Toxic Soup: How you create health

I am currently at Rancho La Puerta in Tecate Mexico enjoying a wonderful respite with friends. Listening to lectures on health and participating in many activities is not only good for my mind, but also my body. Here is what I’ve learned so far and messages that I’ve been reminded about:

1. Other people’s toxic behavior does make you sick. The additional cortisol created from dealing with them (stress hormone) can tear down your immune system

2. Take personal responsibility for your own health. It’s the only body you have. EVERYBODY has 30 minutes per day to just take a walk. Turn off the TV and computer and do something. Exercise creates endorphins that help manage the toxic soup of cortisol, adrenalin, and other uglies.

Rancho La PuertaRancho La Puerta

3. Currently statistics say that you will be living in the same body about 80 years. Do you choose a great quality of life for those years or not? Your choice in the MAJORITY of cases. Hint: every 6 months get blood work done and find out how your toxic soup is doing.

4. Toxic people and difficult behavior (both yours and theirs) create the toxic soup. So what skills do you need to manage your particular situation? Learn new approaches. It is your choice!

The lesson for me? Stop procrastinating. Start doing more like really understand what food does in your system. Get my butt up and do something. I, Marsha Petrie Sue, have promised myself to eat better and watch the volume I consume.

Actually, being healthy is easy when you make it a priority. And I have.

So what do you plan to do? Marsha

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One Comment

  1. Noel Posus says:

    Hi Sue:

    Another great blog, or should I say, “muy bueno!”

    Here’s something to add to the mix which I have received from another great coach who inspires me, Matt Church (

    Seratonin, our happy chemical, can only ever be produced when we get theta sleep, which is more possible to achieve when we top up on the chemical melatonin, which we can only get through the pineal gland accessing sunlight through our eyes.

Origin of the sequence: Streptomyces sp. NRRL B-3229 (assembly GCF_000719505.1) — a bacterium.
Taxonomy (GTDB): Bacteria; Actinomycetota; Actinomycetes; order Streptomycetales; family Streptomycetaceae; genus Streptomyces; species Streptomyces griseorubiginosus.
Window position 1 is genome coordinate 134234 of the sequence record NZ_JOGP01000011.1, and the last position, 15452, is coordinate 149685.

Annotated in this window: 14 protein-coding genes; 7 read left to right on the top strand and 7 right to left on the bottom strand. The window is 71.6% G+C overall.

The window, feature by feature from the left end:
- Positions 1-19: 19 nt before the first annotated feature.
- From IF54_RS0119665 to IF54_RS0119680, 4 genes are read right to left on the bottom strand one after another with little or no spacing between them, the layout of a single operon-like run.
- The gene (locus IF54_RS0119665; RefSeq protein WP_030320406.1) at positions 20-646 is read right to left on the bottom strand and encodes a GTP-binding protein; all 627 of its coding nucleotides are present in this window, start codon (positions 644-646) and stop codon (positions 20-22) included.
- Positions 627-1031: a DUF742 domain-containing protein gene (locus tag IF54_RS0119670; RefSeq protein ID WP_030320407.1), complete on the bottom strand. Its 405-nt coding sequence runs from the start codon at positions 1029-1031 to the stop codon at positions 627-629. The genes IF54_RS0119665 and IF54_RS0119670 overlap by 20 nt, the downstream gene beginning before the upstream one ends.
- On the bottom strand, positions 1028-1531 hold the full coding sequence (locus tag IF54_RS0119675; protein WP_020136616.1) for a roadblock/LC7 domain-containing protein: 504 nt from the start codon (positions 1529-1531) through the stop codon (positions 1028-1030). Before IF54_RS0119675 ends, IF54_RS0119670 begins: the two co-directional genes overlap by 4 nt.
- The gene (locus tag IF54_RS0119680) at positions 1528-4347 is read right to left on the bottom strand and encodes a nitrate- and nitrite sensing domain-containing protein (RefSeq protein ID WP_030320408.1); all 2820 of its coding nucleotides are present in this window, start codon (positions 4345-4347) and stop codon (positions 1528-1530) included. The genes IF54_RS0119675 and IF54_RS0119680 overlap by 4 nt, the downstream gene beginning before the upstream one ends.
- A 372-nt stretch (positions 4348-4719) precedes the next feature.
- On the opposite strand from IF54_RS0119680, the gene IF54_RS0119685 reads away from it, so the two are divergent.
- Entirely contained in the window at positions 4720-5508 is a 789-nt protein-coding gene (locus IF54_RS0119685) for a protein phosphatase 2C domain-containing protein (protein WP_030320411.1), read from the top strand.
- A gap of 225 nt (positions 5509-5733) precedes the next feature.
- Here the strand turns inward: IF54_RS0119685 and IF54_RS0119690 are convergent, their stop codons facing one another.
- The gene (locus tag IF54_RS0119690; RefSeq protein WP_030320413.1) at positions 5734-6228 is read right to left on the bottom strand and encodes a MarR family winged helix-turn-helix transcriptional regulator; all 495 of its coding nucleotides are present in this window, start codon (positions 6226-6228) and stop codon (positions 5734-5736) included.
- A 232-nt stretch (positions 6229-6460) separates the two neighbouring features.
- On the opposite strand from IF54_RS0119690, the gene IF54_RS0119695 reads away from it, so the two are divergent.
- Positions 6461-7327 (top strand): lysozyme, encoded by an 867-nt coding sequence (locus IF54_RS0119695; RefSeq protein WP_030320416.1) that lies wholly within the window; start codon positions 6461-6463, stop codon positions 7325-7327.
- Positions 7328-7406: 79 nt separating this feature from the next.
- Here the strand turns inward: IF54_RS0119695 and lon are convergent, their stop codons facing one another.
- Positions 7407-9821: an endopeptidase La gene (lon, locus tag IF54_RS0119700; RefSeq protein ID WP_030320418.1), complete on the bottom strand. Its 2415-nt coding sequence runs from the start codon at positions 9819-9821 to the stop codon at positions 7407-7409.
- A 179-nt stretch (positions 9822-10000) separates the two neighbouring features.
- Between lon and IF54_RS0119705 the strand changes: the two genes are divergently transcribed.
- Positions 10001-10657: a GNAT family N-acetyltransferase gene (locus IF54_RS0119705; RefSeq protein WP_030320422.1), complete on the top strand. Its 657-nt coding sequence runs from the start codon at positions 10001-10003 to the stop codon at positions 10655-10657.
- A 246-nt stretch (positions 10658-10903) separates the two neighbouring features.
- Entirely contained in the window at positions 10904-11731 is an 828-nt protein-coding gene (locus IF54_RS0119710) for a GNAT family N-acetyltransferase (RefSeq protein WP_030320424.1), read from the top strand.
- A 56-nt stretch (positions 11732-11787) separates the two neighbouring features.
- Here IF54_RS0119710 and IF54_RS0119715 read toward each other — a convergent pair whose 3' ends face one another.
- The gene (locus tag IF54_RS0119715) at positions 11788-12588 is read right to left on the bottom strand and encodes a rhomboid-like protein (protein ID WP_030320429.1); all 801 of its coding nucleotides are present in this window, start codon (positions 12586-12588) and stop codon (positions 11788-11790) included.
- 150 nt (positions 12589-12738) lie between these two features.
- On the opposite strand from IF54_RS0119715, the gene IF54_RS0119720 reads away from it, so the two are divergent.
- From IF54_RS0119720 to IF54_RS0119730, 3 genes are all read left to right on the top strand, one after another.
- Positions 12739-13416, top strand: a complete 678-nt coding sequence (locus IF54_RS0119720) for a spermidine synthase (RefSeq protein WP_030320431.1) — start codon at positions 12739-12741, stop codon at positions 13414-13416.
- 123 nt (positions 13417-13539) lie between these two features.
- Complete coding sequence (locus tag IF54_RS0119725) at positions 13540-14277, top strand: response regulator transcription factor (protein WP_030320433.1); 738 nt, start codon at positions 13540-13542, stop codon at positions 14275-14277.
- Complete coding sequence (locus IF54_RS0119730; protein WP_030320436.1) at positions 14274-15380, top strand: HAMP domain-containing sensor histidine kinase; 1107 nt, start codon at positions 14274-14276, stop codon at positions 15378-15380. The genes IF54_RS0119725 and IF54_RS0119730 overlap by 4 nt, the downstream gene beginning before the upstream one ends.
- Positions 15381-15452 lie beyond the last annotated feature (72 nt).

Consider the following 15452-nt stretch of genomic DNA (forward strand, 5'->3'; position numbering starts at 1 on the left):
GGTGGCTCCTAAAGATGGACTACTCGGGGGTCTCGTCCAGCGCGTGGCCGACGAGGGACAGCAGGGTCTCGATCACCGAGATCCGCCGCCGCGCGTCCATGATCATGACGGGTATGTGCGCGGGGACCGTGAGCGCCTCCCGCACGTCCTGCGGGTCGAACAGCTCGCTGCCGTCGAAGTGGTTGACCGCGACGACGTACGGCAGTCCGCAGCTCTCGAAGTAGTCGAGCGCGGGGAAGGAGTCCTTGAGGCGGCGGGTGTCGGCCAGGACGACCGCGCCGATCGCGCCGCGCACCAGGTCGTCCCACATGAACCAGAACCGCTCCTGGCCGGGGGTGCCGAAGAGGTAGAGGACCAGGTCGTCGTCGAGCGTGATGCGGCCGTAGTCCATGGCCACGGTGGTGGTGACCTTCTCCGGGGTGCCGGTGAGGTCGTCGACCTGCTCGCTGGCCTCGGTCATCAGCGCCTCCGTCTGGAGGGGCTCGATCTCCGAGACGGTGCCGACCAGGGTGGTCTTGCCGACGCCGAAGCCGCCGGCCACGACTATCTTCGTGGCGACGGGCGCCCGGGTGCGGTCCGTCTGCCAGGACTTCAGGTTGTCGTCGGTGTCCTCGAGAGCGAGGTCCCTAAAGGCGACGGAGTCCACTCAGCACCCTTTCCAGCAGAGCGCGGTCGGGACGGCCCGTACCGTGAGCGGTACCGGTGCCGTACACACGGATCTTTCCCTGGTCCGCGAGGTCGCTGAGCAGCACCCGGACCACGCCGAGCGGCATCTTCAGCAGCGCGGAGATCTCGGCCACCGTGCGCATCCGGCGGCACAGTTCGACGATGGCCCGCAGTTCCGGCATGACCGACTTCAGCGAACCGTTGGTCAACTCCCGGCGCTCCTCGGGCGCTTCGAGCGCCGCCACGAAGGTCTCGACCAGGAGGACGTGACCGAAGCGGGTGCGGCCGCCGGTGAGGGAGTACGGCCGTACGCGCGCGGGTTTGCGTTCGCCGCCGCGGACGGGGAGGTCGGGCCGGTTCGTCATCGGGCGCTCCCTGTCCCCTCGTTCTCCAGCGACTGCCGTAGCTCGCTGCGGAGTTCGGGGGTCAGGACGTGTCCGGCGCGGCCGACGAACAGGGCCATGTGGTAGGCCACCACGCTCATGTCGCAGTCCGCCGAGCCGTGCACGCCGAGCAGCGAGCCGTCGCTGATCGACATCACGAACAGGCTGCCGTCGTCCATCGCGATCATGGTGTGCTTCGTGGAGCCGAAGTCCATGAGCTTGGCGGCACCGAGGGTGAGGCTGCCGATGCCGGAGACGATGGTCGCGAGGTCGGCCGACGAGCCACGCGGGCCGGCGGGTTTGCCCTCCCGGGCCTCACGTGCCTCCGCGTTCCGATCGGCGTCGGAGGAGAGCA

So essentially, this is saying that we need to be able to see natural sunlight each and every day. For those in the artic circle during the dark days of the year, they use artificial sunlight lamps to help support this process.

    We also only ever have a finite amount of adrenalin in our systems at any one time and when this is being used up, along with the cortisol usage during high stress periods, we’re at the risk of running out of adrenalin when we need it the most. Seratonin can be used to address this. When we’re happier there’s less need to access cortisol and adrenalin.

    Then we have insulin which is about energy stores in the body and how they’re processed, and this is greatly affected by diet and exercise as well. Getting our insulin levels right means we have more energy ability to respond to stresses. This is a slightly more complicated area considering what we know about good nutrition and exercise, but we can get it right for each of our body types with good support from doctors and/or other appropriate experts.

    So these four basic chemicals of cortisol, adrenalin, insulin and seratonin all need to be balanced well and there are a number of things we can do to keep on track. The information is there if we know where to look.

    I get most of my information on how to do this through Matt Church’s site, so I hope that by providing that information here, more people can access it and determine some strategies for themselves.

    Matt has a couple of free e-books called “Adrenalin Junkies” and “Serotin Seekers” which may be very helpful, and I think you can access those by signing up for his free newsletter. Every issue of the newsletter comes with a “with our compliments” free e-book, so a great resource source.

    Marsha, I hope this entry adds even more value to the great value you provide to all of us, your readers and fans, every day!


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